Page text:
Fish and Wildlife students recieve hands-on experience

Week old Trout swim in Weaver's trout tank marking the beginning of the breeding season. Many precautions need to be taken to make sure the trout grow healthy and strong for release in the spring.

Photo by Ben Wrightsman

Week old Trout swim in Weaver’s trout tank marking the beginning of the breeding season. Many precautions need to be taken to make sure the trout grow healthy and strong for release in the spring.

Adam Guinee, Podcast Reporter

Photo by Ben Wrightsman
Week old Trout swim in Weaver’s trout tank marking the beginning of the breeding season. Many precautions need to be taken to make sure the trout grow healthy and strong for release in the spring.

Passion for animals is so common that the school has an entire Fish and Wildlife class dedicated to them. Fish and Wildlife has been a staple of elective sciences for several years and is dedicated to teaching students about the local ecosystem and about Minnesota’s fish, birds and mammals. 

“We’ve focused on identification. We focus on habitat, we focus on feeding, we take a look at management topics, So we expect people to know what the animals are, and we also expect them to get some hands on experience with things both in the ELC with some of our small mammals and during our project with the fish,” Glenn Boettcher, Fish and Wildlife teacher said.

For the past several months, the class has been raising rainbow trout as part of a more hands on form of education.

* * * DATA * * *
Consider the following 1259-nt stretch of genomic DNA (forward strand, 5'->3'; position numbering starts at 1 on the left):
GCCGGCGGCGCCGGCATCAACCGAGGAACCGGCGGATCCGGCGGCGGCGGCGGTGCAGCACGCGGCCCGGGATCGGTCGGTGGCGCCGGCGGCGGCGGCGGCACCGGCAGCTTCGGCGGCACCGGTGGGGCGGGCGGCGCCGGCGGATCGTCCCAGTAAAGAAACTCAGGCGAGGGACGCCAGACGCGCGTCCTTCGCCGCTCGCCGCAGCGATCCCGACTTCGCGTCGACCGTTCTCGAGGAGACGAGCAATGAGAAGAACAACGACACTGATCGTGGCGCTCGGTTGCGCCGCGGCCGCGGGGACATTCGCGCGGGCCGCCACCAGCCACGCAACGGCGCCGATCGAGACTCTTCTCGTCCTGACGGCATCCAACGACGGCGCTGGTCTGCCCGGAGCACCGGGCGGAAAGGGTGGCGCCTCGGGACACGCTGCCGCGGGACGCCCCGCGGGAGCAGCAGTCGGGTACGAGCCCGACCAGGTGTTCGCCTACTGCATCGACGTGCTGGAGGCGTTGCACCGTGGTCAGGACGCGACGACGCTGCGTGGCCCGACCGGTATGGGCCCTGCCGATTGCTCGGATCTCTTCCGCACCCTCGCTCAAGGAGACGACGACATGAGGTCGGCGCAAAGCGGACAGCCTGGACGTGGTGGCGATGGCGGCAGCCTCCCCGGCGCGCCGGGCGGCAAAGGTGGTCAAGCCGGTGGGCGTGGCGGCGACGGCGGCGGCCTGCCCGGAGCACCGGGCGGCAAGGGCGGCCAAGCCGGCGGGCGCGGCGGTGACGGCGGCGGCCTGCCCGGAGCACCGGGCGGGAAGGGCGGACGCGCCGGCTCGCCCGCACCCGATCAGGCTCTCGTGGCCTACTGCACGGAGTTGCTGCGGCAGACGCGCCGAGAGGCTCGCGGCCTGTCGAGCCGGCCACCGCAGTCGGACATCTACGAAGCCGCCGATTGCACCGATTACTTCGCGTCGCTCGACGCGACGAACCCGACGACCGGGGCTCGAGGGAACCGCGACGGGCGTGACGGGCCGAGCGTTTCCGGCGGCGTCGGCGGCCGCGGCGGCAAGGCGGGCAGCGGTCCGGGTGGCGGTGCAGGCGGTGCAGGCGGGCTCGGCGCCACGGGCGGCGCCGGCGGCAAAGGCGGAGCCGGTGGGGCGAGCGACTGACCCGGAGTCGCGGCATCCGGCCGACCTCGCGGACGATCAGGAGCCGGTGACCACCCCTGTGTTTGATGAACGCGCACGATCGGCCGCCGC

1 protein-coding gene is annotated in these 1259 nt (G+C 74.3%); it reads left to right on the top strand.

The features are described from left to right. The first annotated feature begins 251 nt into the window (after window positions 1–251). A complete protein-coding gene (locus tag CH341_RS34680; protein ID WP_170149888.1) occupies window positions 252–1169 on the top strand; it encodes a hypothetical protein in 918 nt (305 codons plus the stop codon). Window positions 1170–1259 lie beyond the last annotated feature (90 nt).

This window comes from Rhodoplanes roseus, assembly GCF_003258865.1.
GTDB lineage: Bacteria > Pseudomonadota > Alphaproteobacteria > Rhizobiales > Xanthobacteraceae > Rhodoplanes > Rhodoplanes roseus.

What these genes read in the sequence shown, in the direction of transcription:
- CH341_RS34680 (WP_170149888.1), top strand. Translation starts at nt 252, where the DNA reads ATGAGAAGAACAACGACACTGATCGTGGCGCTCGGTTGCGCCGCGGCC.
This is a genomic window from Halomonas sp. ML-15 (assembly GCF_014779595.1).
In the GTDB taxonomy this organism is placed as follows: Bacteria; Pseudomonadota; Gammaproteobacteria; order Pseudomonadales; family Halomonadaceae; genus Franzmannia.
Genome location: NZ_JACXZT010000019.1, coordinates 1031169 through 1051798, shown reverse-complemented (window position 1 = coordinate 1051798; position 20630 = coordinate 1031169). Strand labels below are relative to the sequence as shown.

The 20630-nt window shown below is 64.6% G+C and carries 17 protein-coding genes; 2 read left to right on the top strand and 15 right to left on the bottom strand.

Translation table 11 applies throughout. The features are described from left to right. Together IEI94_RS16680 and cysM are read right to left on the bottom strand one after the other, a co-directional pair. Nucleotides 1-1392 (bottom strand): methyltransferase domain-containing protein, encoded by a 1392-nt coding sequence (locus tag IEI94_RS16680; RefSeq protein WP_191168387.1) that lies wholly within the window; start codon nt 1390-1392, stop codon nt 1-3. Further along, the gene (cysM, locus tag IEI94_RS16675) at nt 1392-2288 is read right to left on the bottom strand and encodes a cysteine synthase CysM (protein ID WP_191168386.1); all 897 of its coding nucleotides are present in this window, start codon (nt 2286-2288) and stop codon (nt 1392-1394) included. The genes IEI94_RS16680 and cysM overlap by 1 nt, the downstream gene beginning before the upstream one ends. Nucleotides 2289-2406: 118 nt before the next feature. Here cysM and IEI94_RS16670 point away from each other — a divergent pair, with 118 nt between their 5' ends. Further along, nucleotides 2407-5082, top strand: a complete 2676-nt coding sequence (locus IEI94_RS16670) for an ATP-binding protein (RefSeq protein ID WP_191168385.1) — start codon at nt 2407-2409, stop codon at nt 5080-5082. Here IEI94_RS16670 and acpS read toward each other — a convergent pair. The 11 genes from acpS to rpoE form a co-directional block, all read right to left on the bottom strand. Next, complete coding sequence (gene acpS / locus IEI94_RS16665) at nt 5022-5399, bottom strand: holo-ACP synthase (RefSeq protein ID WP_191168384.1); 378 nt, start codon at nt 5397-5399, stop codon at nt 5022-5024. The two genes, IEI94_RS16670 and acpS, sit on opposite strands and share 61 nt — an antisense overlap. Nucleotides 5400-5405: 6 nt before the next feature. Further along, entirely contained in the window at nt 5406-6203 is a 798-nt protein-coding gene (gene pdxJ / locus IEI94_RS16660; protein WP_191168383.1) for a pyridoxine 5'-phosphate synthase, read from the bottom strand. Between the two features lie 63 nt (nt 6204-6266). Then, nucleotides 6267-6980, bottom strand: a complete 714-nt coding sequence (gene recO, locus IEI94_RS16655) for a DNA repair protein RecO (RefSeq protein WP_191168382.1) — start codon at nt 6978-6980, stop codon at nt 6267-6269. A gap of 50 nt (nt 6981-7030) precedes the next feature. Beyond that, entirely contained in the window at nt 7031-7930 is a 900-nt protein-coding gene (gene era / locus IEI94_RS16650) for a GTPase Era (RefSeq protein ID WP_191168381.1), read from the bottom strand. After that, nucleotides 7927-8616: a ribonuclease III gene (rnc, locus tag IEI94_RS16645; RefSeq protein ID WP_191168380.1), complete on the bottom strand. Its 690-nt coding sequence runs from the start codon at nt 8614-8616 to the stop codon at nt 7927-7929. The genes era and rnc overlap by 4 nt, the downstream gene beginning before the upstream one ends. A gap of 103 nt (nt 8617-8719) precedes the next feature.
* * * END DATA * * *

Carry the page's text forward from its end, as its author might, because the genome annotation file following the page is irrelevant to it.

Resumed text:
Beottcher said this program began five years ago when the Minnesota Board of Education began giving out grants to do projects similar to this and Stillwater applied. 

After being accepted Boettcher explained, “They provide us with one aquarium and filter. There is also a chiller, so that you get the right temperature. And they also work with the DNR to provide us with eggs.” 

The program is very hands-on and requires a lot of work from all involved. 

“Everything from ammonia to nitrites and nitrates and dissolved oxygen, pH…all of that stuff. [The students] also have to feed the fish careful amounts depending on their size, monitor the water temperature, and work to ensure the trout are healthy,” Boettcher said.

We’ve focused on identification. We focus on habitat, we focus on feeding, we take a look at management topics, So we expect people to know what the animals are, and we also expect them to get some hands on experience with things both in the ELC with some of our small mammals and during our project with the fish.”

— Glenn Boettcher

The objective of this project is to give students a hands on experience with wildlife. Experience that can hopefully spark a passion for this subject of study and can help the students with their careers.

“This will be where they can actually see a lot more of the connections between all of the parts of the system. It is the filter, it is the water temperature, the water quality, the dissolved oxygen, the size of the fish, the length of the fish, and they can see that it’s real and that the impact they are connecting to something that is not going to just be a project handed in for a teacher to grade,” Boettcher said.

This hands-on style of learning seems to be popular with students in this class as well.

“I definitely enjoy it. I’m a fish keeper myself, so having the chance to to take care of one of our native species was something that I was very happy about,” senior Arron Mozey said.

“For the most part, everyone seems to like it,”  sophomore Dylan Stickan said.

By giving students hand on experience and helping them build a passion for something they really care about and could use in the future, this program seems to embody the motto of our school. We learn not for school, but for life.

For students who take this class, “they’re going to have a huge asset on their applications that resume that they know that they didn’t just take a class. They did real things, and that hopefully will help them as they move on into what they’re going to do,” Boettcher said.